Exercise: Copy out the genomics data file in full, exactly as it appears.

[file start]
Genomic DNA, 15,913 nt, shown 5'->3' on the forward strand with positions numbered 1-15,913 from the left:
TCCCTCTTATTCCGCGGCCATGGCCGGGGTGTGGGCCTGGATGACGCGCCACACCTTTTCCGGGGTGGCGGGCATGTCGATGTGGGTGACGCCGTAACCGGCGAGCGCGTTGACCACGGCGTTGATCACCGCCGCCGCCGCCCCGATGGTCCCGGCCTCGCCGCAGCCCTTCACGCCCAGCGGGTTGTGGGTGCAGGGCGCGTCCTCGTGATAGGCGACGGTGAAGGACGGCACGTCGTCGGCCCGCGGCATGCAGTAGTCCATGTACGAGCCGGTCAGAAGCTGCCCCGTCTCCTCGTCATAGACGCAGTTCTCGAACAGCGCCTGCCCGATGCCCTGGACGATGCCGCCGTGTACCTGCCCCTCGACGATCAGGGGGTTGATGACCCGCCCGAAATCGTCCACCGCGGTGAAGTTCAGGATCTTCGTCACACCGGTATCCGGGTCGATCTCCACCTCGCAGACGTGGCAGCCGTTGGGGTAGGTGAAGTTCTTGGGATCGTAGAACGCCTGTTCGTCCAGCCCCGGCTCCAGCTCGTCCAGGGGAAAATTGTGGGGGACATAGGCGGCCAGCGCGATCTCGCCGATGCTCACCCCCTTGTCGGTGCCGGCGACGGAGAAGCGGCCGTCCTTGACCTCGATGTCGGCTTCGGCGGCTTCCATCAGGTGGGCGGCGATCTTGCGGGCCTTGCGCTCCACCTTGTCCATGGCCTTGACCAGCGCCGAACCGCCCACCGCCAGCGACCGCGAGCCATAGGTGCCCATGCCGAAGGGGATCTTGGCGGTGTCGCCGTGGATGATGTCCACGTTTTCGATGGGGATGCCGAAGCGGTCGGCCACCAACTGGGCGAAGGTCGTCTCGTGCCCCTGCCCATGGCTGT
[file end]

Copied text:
Genomic DNA, 15,913 nt, shown 5'->3' on the forward strand with positions numbered 1-15,913 from the left:
TCCCTCTTATTCCGCGGCCATGGCCGGGGTGTGGGCCTGGATGACGCGCCACACCTTTTCCGGGGTGGCGGGCATGTCGATGTGGGTGACGCCGTAACCGGCGAGCGCGTTGACCACGGCGTTGATCACCGCCGCCGCCGCCCCGATGGTCCCGGCCTCGCCGCAGCCCTTCACGCCCAGCGGGTTGTGGGTGCAGGGCGCGTCCTCGTGATAGGCGACGGTGAAGGACGGCACGTCGTCGGCCCGCGGCATGCAGTAGTCCATGTACGAGCCGGTCAGAAGCTGCCCCGTCTCCTCGTCATAGACGCAGTTCTCGAACAGCGCCTGCCCGATGCCCTGGACGATGCCGCCGTGTACCTGCCCCTCGACGATCAGGGGGTTGATGACCCGCCCGAAATCGTCCACCGCGGTGAAGTTCAGGATCTTCGTCACACCGGTATCCGGGTCGATCTCCACCTCGCAGACGTGGCAGCCGTTGGGGTAGGTGAAGTTCTTGGGATCGTAGAACGCCTGTTCGTCCAGCCCCGGCTCCAGCTCGTCCAGGGGAAAATTGTGGGGGACATAGGCGGCCAGCGCGATCTCGCCGATGCTCACCCCCTTGTCGGTGCCGGCGACGGAGAAGCGGCCGTCCTTGACCTCGATGTCGGCTTCGGCGGCTTCCATCAGGTGGGCGGCGATCTTGCGGGCCTTGCGCTCCACCTTGTCCATGGCCTTGACCAGCGCCGAACCGCCCACCGCCAGCGACCGCGAGCCATAGGTGCCCATGCCGAAGGGGATCTTGGCGGTGTCGCCGTGGATGATGTCCACGTTTTCGATGGGGATGCCGAAGCGGTCGGCCACCAACTGGGCGAAGGTCGTCTCGTGCCCCTGCCCATGGCTGT